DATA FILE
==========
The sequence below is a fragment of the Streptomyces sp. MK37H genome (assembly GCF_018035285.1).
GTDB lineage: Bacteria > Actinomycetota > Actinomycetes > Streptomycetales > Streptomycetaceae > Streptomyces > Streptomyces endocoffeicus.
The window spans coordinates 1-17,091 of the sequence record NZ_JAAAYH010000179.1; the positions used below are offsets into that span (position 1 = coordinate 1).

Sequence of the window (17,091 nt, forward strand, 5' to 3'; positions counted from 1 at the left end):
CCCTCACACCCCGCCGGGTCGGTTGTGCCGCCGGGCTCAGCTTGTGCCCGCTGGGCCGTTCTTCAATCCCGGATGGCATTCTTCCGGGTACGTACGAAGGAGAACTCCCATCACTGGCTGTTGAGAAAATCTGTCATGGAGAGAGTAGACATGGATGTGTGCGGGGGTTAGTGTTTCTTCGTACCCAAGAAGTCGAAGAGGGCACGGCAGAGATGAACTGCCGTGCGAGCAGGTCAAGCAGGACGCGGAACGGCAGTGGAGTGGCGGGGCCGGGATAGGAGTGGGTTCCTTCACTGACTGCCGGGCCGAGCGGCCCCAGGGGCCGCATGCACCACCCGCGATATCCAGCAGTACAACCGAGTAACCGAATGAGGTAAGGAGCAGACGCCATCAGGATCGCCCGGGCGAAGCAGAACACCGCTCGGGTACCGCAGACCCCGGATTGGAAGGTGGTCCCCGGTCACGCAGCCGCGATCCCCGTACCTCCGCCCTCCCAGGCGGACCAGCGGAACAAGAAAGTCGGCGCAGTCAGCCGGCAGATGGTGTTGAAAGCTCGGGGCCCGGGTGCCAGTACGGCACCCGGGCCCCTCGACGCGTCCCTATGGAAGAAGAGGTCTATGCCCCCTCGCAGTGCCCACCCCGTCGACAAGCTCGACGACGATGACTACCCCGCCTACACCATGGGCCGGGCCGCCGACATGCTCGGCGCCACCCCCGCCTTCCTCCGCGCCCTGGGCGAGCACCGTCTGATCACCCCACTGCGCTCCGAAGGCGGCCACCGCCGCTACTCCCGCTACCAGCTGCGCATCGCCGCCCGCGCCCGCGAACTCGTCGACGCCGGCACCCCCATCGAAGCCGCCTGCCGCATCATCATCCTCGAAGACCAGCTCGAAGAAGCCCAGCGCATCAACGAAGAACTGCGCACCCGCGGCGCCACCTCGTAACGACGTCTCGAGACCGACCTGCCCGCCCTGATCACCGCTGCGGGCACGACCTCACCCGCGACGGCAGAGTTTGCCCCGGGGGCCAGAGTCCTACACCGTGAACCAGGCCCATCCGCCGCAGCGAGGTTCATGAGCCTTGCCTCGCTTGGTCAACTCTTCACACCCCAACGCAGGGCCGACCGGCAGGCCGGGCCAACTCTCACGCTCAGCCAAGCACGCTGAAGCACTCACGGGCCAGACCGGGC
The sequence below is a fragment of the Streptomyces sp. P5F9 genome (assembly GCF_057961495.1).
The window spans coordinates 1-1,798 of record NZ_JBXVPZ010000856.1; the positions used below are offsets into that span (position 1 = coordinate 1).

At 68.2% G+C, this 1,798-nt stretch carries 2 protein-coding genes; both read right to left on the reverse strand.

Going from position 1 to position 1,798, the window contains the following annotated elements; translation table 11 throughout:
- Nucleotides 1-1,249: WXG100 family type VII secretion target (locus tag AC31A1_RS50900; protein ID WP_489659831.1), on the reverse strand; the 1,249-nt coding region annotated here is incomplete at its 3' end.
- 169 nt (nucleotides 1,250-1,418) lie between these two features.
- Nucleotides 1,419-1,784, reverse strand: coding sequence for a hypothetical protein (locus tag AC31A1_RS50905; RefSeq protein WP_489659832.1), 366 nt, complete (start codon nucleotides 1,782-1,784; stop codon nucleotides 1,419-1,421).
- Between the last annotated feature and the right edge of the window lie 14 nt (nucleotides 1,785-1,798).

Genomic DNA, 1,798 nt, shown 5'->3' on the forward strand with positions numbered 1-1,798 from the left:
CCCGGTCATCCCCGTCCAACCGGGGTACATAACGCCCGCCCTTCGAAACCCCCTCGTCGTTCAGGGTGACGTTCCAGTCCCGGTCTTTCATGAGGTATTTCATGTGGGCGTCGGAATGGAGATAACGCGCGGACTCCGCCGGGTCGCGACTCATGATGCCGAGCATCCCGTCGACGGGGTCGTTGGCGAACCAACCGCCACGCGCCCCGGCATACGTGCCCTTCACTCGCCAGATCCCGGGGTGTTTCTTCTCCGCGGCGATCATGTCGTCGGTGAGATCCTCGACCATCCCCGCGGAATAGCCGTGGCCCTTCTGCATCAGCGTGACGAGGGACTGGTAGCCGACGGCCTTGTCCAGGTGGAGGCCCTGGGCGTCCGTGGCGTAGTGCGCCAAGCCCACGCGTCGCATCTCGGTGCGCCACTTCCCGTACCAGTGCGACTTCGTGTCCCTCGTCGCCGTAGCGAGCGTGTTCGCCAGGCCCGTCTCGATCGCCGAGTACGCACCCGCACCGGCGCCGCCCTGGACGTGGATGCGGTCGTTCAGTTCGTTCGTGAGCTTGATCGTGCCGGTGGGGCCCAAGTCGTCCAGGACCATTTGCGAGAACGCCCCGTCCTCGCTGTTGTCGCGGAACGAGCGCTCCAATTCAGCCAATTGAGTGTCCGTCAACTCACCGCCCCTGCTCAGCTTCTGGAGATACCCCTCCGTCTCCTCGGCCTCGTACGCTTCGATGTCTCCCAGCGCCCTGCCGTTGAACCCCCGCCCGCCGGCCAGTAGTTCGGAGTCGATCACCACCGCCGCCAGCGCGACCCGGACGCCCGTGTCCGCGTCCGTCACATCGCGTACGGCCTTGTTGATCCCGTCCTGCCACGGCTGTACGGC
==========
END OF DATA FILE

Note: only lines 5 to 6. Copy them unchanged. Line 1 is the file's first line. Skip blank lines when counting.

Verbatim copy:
CCCTCACACCCCGCCGGGTCGGTTGTGCCGCCGGGCTCAGCTTGTGCCCGCTGGGCCGTTCTTCAATCCCGGATGGCATTCTTCCGGGTACGTACGAAGGAGAACTCCCATCACTGGCTGTTGAGAAAATCTGTCATGGAGAGAGTAGACATGGATGTGTGCGGGGGTTAGTGTTTCTTCGTACCCAAGAAGTCGAAGAGGGCACGGCAGAGATGAACTGCCGTGCGAGCAGGTCAAGCAGGACGCGGAACGGCAGTGGAGTGGCGGGGCCGGGATAGGAGTGGGTTCCTTCACTGACTGCCGGGCCGAGCGGCCCCAGGGGCCGCATGCACCACCCGCGATATCCAGCAGTACAACCGAGTAACCGAATGAGGTAAGGAGCAGACGCCATCAGGATCGCCCGGGCGAAGCAGAACACCGCTCGGGTACCGCAGACCCCGGATTGGAAGGTGGTCCCCGGTCACGCAGCCGCGATCCCCGTACCTCCGCCCTCCCAGGCGGACCAGCGGAACAAGAAAGTCGGCGCAGTCAGCCGGCAGATGGTGTTGAAAGCTCGGGGCCCGGGTGCCAGTACGGCACCCGGGCCCCTCGACGCGTCCCTATGGAAGAAGAGGTCTATGCCCCCTCGCAGTGCCCACCCCGTCGACAAGCTCGACGACGATGACTACCCCGCCTACACCATGGGCCGGGCCGCCGACATGCTCGGCGCCACCCCCGCCTTCCTCCGCGCCCTGGGCGAGCACCGTCTGATCACCCCACTGCGCTCCGAAGGCGGCCACCGCCGCTACTCCCGCTACCAGCTGCGCATCGCCGCCCGCGCCCGCGAACTCGTCGACGCCGGCACCCCCATCGAAGCCGCCTGCCGCATCATCATCCTCGAAGACCAGCTCGAAGAAGCCCAGCGCATCAACGAAGAACTGCGCACCCGCGGCGCCACCTCGTAACGACGTCTCGAGACCGACCTGCCCGCCCTGATCACCGCTGCGGGCACGACCTCACCCGCGACGGCAGAGTTTGCCCCGGGGGCCAGAGTCCTACACCGTGAACCAGGCCCATCCGCCGCAGCGAGGTTCATGAGCCTTGCCTCGCTTGGTCAACTCTTCACACCCCAACGCAGGGCCGACCGGCAGGCCGGGCCAACTCTCACGCTCAGCCAAGCACGCTGAAGCACTCACGGGCCAGACCGGGC
The sequence below is a fragment of the Streptomyces sp. P5F9 genome (assembly GCF_057961495.1).